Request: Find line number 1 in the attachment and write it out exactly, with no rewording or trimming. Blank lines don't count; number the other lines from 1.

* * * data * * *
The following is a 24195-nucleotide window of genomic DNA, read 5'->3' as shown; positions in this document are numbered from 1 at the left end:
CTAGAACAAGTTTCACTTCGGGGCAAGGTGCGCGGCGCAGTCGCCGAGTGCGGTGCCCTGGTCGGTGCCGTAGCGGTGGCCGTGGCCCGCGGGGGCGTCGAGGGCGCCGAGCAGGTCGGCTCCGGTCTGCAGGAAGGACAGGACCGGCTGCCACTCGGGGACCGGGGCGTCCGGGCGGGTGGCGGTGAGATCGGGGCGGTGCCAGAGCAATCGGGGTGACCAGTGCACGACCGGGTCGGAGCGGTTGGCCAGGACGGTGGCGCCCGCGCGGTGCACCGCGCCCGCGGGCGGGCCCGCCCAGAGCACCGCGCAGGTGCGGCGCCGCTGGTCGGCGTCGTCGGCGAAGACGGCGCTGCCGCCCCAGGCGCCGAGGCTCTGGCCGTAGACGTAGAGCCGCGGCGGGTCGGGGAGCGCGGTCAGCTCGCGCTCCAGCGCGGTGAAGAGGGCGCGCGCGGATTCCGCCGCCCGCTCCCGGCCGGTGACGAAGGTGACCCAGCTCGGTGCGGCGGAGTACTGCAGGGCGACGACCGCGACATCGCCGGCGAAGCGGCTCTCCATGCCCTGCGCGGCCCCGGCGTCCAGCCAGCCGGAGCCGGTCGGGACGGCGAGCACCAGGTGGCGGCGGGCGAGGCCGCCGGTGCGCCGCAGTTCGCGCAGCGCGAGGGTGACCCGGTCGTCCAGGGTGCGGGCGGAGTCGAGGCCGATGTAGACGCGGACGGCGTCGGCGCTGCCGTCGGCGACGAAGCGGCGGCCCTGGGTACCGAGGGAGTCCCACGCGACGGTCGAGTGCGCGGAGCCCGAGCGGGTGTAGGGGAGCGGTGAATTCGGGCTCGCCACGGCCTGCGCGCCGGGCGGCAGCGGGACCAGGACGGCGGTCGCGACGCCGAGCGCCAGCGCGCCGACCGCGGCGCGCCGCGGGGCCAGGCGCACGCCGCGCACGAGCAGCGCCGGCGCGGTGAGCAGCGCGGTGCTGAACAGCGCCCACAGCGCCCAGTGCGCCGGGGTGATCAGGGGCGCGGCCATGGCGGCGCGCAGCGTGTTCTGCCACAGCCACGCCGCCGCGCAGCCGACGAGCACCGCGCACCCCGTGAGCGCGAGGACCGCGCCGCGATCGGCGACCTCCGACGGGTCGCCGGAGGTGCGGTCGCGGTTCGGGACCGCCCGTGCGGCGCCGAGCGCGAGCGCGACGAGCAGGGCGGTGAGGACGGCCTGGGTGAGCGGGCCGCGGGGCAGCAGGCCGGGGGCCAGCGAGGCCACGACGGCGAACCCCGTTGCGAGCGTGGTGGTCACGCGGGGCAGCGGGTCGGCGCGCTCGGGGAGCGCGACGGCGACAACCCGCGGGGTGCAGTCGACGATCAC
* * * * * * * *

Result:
The following is a 24195-nucleotide window of genomic DNA, read 5'->3' as shown; positions in this document are numbered from 1 at the left end: